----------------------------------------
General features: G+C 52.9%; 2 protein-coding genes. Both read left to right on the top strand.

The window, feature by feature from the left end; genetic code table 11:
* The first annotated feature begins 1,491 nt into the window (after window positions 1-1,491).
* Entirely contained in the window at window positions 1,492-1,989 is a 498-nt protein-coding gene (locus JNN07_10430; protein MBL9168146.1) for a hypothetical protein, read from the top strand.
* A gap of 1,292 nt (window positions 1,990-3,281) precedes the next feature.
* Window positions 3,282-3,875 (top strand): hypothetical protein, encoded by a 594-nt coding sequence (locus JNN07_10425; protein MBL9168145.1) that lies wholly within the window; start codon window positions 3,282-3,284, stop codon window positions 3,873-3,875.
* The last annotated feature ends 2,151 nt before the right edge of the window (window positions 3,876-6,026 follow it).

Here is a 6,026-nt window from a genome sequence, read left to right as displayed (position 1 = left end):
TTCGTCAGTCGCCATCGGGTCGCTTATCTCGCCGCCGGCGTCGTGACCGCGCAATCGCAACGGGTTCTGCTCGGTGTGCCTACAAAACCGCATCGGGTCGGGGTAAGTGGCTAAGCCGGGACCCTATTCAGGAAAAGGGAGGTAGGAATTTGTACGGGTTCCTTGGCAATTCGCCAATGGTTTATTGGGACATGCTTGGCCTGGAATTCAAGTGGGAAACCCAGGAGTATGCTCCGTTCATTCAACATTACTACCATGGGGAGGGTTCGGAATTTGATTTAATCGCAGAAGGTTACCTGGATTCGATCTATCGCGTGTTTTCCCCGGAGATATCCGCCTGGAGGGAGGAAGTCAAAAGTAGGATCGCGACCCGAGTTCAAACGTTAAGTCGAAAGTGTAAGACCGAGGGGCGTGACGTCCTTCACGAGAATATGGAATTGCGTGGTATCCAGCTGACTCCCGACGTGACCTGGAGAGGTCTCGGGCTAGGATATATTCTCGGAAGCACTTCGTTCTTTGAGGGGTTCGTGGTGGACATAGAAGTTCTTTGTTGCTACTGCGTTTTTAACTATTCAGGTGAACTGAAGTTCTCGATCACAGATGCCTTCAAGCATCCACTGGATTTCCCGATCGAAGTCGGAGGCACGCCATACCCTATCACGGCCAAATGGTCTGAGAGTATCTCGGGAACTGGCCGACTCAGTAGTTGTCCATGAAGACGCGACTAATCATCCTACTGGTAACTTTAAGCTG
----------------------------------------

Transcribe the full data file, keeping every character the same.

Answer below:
General features: G+C 52.9%; 2 protein-coding genes. Both read left to right on the top strand.

The window, feature by feature from the left end; genetic code table 11:
* The first annotated feature begins 1,491 nt into the window (after window positions 1-1,491).
* Entirely contained in the window at window positions 1,492-1,989 is a 498-nt protein-coding gene (locus JNN07_10430; protein MBL9168146.1) for a hypothetical protein, read from the top strand.
* A gap of 1,292 nt (window positions 1,990-3,281) precedes the next feature.
* Window positions 3,282-3,875 (top strand): hypothetical protein, encoded by a 594-nt coding sequence (locus JNN07_10425; protein MBL9168145.1) that lies wholly within the window; start codon window positions 3,282-3,284, stop codon window positions 3,873-3,875.
* The last annotated feature ends 2,151 nt before the right edge of the window (window positions 3,876-6,026 follow it).

Here is a 6,026-nt window from a genome sequence, read left to right as displayed (position 1 = left end):
TTCGTCAGTCGCCATCGGGTCGCTTATCTCGCCGCCGGCGTCGTGACCGCGCAATCGCAACGGGTTCTGCTCGGTGTGCCTACAAAACCGCATCGGGTCGGGGTAAGTGGCTAAGCCGGGACCCTATTCAGGAAAAGGGAGGTAGGAATTTGTACGGGTTCCTTGGCAATTCGCCAATGGTTTATTGGGACATGCTTGGCCTGGAATTCAAGTGGGAAACCCAGGAGTATGCTCCGTTCATTCAACATTACTACCATGGGGAGGGTTCGGAATTTGATTTAATCGCAGAAGGTTACCTGGATTCGATCTATCGCGTGTTTTCCCCGGAGATATCCGCCTGGAGGGAGGAAGTCAAAAGTAGGATCGCGACCCGAGTTCAAACGTTAAGTCGAAAGTGTAAGACCGAGGGGCGTGACGTCCTTCACGAGAATATGGAATTGCGTGGTATCCAGCTGACTCCCGACGTGACCTGGAGAGGTCTCGGGCTAGGATATATTCTCGGAAGCACTTCGTTCTTTGAGGGGTTCGTGGTGGACATAGAAGTTCTTTGTTGCTACTGCGTTTTTAACTATTCAGGTGAACTGAAGTTCTCGATCACAGATGCCTTCAAGCATCCACTGGATTTCCCGATCGAAGTCGGAGGCACGCCATACCCTATCACGGCCAAATGGTCTGAGAGTATCTCGGGAACTGGCCGACTCAGTAGTTGTCCATGAAGACGCGACTAATCATCCTACTGGTAACTTTAAGCTG